Four days after Labor Day, my longtime friend Merry Sue (MS) and her “seestah” Susan (maiden name Fritz) and I made a road trip to Cape Cod. Susan owns a house in Orleans, MASS and needed to address a few things up there, so Merry Sue and I decided to tag along for a girl’s weekend. (The title of this blog was inspired by a passenger’s T-shirt graphic on our ferry ride to Martha’s Vineyard.)
Doing some shopping at the Artist’s Shanties after buying our Hy-Line Ferry tickets in Hyannis. And yes, those are purple sandals I have on, and purple sunglasses, pocketbook, nail polish…
Wicked Pissah is a slang phrase in the New England area; perhaps most frequently heard in Boston, and used as an adjective to describe something totally cool or awesome—like our trip. However; the phrase can be used in the sarcastic sense too. Wicked Pissah is also a New England Style IPA, described as cloudy with a thick white head, strong tropical fruit aroma with notes of pineapple, citrus fruit and mango—although we didn’t indulge in any.
Anyway, being a food blog and all, I’m going to mention a few highlights and lowlights from our culinary adventure, starting on the day we arrived for lunch at Yardarm, a local spot for many since 1972. Now if you’re a local, and not a wash-ashore like us, it would be pronounced “yahd-ahm.” The place was packed for a Friday afternoon off-season, but we didn’t have to wait long for a table.
Kind of like the “Cheers” of Orleans… “every town has one, that neighborhood gathering place where friends meet for a drink, some conversation and conviviality, where upon entry, you are greeted with a smile and a thanks for coming; and where, when you get hungry, a table is waiting, and the food is home cooked as is the service.”
Local color abounds, from fishermen to physicians, tradesmen to tourists, all rubbing elbows at the bar and extending conversation from table to table while the Red Sox or the Patriots appear on their many TVs.
Being on the Cape, the Fritz sisters (above, MS on the left, Susan on the right) both yearned to try their Clam Chowder; and while I will indulge at times, clams are not one of my faves, so I ordered their Chili Con Carne with Cheese, which I luv-luv-loved! Susan got a cuppa chowdah with a side of coleslaw (which she did not like at all); Merry Sue got the bowlful, both sizes came with a packet of oyster crackers.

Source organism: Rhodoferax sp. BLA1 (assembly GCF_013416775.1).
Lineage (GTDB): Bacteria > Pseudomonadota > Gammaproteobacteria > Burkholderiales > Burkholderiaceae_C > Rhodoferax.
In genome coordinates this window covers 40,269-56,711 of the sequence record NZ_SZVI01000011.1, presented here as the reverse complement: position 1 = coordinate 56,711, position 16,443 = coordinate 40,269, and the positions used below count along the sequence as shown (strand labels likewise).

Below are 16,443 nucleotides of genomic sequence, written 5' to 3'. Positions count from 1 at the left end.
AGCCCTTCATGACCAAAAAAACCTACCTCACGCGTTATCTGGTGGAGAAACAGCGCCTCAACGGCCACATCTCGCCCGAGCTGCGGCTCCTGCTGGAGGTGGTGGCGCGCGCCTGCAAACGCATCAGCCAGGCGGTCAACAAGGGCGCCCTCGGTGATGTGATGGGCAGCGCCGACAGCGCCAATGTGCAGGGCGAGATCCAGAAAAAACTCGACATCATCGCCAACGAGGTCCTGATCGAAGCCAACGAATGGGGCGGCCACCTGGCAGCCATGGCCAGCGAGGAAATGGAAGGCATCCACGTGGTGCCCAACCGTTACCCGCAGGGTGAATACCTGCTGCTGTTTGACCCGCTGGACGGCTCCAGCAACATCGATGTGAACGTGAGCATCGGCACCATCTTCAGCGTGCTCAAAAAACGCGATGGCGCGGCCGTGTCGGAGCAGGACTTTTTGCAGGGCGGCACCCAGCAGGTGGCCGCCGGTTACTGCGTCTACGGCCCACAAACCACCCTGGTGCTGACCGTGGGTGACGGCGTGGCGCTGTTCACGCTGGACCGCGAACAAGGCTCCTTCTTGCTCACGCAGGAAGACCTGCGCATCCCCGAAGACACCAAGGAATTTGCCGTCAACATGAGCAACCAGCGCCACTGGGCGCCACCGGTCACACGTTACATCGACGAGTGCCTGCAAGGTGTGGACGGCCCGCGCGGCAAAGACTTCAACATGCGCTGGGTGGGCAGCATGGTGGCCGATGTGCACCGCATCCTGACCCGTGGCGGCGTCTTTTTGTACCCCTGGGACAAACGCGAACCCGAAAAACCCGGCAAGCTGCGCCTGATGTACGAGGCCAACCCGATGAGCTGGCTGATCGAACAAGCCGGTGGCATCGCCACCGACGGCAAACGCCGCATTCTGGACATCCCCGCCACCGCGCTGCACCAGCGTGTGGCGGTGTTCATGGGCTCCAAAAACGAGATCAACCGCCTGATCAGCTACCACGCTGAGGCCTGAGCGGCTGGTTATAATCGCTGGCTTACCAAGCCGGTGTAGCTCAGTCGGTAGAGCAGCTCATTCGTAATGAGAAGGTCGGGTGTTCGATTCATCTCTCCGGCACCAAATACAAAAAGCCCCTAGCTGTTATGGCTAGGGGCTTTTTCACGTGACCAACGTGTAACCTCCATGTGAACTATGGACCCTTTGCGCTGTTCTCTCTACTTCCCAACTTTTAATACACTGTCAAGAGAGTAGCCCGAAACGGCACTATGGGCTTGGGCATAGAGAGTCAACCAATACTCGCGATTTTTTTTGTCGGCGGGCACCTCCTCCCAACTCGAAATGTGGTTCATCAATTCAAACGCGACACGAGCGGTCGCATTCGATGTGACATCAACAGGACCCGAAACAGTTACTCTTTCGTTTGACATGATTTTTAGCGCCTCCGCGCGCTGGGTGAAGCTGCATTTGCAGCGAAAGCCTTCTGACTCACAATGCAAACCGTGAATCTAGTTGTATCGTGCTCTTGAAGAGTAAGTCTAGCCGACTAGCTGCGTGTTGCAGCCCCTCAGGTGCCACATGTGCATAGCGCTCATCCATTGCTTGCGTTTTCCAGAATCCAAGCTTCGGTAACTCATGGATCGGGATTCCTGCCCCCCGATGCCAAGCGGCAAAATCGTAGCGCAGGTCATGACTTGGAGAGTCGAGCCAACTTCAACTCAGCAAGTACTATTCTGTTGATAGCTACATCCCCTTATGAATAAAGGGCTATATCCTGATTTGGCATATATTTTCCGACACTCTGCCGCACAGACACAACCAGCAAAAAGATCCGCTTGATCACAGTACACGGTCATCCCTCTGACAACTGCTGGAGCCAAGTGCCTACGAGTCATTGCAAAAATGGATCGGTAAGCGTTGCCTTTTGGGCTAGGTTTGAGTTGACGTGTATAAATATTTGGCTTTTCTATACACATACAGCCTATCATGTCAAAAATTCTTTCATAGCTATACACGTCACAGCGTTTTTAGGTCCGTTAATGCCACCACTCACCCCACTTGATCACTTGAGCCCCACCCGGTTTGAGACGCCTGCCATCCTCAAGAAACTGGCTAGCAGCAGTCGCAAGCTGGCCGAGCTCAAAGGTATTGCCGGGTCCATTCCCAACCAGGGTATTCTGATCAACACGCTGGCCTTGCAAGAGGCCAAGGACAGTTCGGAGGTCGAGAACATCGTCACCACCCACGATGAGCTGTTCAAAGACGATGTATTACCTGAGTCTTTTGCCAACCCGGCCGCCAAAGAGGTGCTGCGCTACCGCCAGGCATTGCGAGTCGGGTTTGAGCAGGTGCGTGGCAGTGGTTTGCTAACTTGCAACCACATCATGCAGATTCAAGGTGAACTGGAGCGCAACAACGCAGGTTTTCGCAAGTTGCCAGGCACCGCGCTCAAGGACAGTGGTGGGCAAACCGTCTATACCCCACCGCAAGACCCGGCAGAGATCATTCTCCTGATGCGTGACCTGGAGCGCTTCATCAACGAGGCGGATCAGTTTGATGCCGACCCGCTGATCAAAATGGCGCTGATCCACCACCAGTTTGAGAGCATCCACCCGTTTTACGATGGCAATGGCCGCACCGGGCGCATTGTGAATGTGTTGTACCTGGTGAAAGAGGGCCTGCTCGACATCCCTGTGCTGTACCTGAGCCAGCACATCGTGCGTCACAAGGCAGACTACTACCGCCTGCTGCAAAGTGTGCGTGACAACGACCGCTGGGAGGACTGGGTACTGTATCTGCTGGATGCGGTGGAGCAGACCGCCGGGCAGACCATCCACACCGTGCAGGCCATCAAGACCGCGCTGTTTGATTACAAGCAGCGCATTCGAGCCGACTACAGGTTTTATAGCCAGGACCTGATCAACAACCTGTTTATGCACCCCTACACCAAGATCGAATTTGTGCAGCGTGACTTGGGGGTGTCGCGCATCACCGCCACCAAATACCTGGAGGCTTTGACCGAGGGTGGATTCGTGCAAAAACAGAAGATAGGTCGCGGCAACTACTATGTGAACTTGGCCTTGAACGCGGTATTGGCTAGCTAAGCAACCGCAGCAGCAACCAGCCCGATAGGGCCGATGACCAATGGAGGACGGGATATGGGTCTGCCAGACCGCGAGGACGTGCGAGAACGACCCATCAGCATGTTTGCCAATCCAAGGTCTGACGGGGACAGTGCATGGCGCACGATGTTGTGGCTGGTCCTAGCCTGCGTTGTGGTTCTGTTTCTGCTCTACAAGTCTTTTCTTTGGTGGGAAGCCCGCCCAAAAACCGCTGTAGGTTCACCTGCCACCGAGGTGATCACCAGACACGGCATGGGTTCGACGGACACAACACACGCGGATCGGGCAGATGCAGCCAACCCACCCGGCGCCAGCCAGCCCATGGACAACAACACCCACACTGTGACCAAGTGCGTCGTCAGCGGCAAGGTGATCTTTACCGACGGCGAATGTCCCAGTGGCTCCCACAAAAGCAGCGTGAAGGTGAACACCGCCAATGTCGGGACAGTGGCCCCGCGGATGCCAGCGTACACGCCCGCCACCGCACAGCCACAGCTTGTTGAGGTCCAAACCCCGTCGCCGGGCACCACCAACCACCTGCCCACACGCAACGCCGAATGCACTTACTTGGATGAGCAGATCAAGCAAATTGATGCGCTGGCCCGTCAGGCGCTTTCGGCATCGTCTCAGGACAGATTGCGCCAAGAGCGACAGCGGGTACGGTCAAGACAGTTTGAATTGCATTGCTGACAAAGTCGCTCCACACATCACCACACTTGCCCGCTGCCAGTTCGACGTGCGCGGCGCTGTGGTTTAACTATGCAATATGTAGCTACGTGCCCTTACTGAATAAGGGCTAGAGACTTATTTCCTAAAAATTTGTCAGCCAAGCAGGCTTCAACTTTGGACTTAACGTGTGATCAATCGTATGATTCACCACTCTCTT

Apparently, Susan was told by her daughter-in-law—who worked for years as a waitress on the Cape—that all restaurants get the same chowder base and therefore every eating establishment basically serves the same thing. MS and I found that hard to believe, but if it’s the case, I’m hypothesizing that they at least doctor it up with additional ingredients to put their own stamp on it. Anyone know for sure?
After Yardarm we went grocery shopping to purchase breakfast, lunch and snack items because we didn’t intend on eating out for every meal. Plus we all brought along some vittles, like the ingredients to make my famous guacamole, which you can make yourself following the recipe at the end of this blog.
Our first dinner out was at the Barley Neck Inn, a small independently owned resort based in an old sea captain’s 1868 home in the rural village of Orleans in the elbow of Cape Cod. Even though it was the Saturday after Labor Day, MS and I thought it prudent to make reservations. Thank goodness we did because it was packed when we got there and they were turning people away, or they had at least an hours wait—and it was already going on 8 p.m.
With glasses of wine ordered from our friendly waitress with an obvious accent (she was from London), we scanned the menus and munched on the crusty bread served with a spiced olive oil.
Figuring appetizers would be too much, we went right for the entrées and Merry Sue chose from the Special Additions Menu and ordered the Day Boat Cod topped with lemon-thyme crumbs resting on a lemon butter sauce, served with sides of rice pilaf and tender asparagus stalks. No complaints from her.